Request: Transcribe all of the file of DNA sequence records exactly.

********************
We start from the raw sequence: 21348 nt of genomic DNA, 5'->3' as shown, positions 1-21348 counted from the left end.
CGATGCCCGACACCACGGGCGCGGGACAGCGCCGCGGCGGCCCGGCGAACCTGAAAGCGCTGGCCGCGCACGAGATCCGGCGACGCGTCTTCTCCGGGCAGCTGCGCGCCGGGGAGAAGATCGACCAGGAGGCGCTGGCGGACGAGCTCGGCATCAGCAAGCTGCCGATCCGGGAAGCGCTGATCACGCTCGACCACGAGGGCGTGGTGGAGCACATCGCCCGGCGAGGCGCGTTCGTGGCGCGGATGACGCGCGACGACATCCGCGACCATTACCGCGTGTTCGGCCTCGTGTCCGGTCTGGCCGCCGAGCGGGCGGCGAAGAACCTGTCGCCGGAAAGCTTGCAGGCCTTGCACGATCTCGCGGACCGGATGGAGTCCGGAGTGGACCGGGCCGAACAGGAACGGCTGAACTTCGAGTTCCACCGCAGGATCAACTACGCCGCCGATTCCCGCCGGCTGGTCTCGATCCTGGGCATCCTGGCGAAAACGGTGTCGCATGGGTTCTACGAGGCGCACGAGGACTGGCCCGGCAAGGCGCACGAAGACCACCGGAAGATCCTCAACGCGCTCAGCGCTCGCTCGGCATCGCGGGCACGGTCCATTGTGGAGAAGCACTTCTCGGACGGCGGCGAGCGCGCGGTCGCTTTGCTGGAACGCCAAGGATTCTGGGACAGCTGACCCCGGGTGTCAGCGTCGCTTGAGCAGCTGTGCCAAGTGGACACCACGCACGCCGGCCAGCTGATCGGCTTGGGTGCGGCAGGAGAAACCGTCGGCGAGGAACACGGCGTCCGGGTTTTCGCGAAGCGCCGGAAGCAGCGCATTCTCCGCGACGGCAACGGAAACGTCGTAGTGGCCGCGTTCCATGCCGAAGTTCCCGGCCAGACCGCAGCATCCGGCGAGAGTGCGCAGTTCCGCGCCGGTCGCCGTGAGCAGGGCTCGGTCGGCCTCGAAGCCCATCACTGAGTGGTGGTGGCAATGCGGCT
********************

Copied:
We start from the raw sequence: 21348 nt of genomic DNA, 5'->3' as shown, positions 1-21348 counted from the left end.
CGATGCCCGACACCACGGGCGCGGGACAGCGCCGCGGCGGCCCGGCGAACCTGAAAGCGCTGGCCGCGCACGAGATCCGGCGACGCGTCTTCTCCGGGCAGCTGCGCGCCGGGGAGAAGATCGACCAGGAGGCGCTGGCGGACGAGCTCGGCATCAGCAAGCTGCCGATCCGGGAAGCGCTGATCACGCTCGACCACGAGGGCGTGGTGGAGCACATCGCCCGGCGAGGCGCGTTCGTGGCGCGGATGACGCGCGACGACATCCGCGACCATTACCGCGTGTTCGGCCTCGTGTCCGGTCTGGCCGCCGAGCGGGCGGCGAAGAACCTGTCGCCGGAAAGCTTGCAGGCCTTGCACGATCTCGCGGACCGGATGGAGTCCGGAGTGGACCGGGCCGAACAGGAACGGCTGAACTTCGAGTTCCACCGCAGGATCAACTACGCCGCCGATTCCCGCCGGCTGGTCTCGATCCTGGGCATCCTGGCGAAAACGGTGTCGCATGGGTTCTACGAGGCGCACGAGGACTGGCCCGGCAAGGCGCACGAAGACCACCGGAAGATCCTCAACGCGCTCAGCGCTCGCTCGGCATCGCGGGCACGGTCCATTGTGGAGAAGCACTTCTCGGACGGCGGCGAGCGCGCGGTCGCTTTGCTGGAACGCCAAGGATTCTGGGACAGCTGACCCCGGGTGTCAGCGTCGCTTGAGCAGCTGTGCCAAGTGGACACCACGCACGCCGGCCAGCTGATCGGCTTGGGTGCGGCAGGAGAAACCGTCGGCGAGGAACACGGCGTCCGGGTTTTCGCGAAGCGCCGGAAGCAGCGCATTCTCCGCGACGGCAACGGAAACGTCGTAGTGGCCGCGTTCCATGCCGAAGTTCCCGGCCAGACCGCAGCATCCGGCGAGAGTGCGCAGTTCCGCGCCGGTCGCCGTGAGCAGGGCTCGGTCGGCCTCGAAGCCCATCACTGAGTGGTGGTGGCAATGCGGCT